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While sending forth a quiet gleam
Across the wood's repose,
And o'er the twilight of the stream,
A lowly chapel rose.
A pathway to that still retreat
Thro' many a myrtle wound, And there a sight—how strangely sweet!
My steps in wonder bound.
For on a brilliant bed of flowers,
Even at the threshold made, As if to sleep thro' sultry hours,
fair child was laid.
To sleep?-oh! ne'er on childhood's eye,
And silken lashes press’d,
With such a weight of rest !
Yet still a tender crimson glow
Its cheek's pure marble dyed"Twas but the light's faint streaming flow
Thro’ roses heap'd beside.
I stoop'd—the smooth round arm was chill,
The soft lip's breath was fled, And the bright ringlets hung so still
The lovely child was dead!
66 Alas !” I cried, “fair faded thing!
Thou hast wrung bitter tears, And thou hast left a wo, to cling
Round yearning hearts for years !"
But then a voice came sweet and low
I turn'd, and near me sate
Pale, yet not desolate.
And in her still, clear, matron face,
All solemnly serene,
A shadow'd image I could trace
Of that young slumberer's mien.
“Stranger ! thou pitiest me,” she said,
With lips that faintly smiled, 66 As here I watch beside my dead,
My fair and precious child.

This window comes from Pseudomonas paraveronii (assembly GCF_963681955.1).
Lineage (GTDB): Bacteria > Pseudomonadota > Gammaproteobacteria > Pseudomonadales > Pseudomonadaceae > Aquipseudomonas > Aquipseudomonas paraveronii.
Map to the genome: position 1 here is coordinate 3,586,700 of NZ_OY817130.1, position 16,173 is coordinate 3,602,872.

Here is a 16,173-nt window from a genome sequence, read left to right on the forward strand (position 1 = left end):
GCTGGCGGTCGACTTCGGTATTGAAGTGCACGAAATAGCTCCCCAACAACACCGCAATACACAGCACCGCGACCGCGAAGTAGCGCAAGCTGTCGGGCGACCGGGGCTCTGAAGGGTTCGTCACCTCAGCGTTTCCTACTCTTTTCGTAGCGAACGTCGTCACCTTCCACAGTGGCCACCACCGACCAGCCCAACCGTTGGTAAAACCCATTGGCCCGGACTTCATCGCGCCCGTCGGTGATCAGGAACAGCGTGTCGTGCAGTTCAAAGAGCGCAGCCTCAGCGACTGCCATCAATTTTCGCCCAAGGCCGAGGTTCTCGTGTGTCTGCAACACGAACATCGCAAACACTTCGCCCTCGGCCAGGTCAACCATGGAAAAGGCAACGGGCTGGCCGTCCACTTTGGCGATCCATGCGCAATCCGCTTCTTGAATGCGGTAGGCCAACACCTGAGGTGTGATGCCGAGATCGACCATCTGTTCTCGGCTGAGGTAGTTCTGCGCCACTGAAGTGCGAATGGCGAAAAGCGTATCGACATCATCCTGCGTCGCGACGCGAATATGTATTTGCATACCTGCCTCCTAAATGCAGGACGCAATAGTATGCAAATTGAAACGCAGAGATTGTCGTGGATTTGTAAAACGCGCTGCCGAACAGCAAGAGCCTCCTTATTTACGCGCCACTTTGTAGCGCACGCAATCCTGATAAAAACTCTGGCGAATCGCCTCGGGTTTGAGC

“ But know, the time-worn heart may
By pangs in this world riven, Keener than theirs who yield, like me,
An angel thus to Heaven !"
THE CAPTIVE KNIGHT.
The prisoned thrush may brook the cage,
Lady of the Lake.
'Twas a trumpet's pealing sound ! And the knight look'd down from the Paynim's tower, And a Christian host in its pride and power,
Thro' the pass beneath him wound.
“I knew 'twas a trumpet's note!
And I see my brethren's lances gleam,
And their plumes to the glad wind float!
“I am here, with my heavy chain! And I look on a torrent sweeping by, And an eagle rushing to the sky,
And a host, to its battle-plain! Cease awhile, clarion! Clarion, wild and shrill, Cease! let them hear the captive's voice-be still !
“ Must I pine in my fetters here? With the wild wave's foam, and the free bird's flight, And the tall spears glancing on my sight,
And the trumpet in mine ear? Cease awhile, clarion ! Clarion, wild and shrill, Cease! let them hear the captive's voice—be still !
They are gone! they have all pass'd by!
They have left me here to die !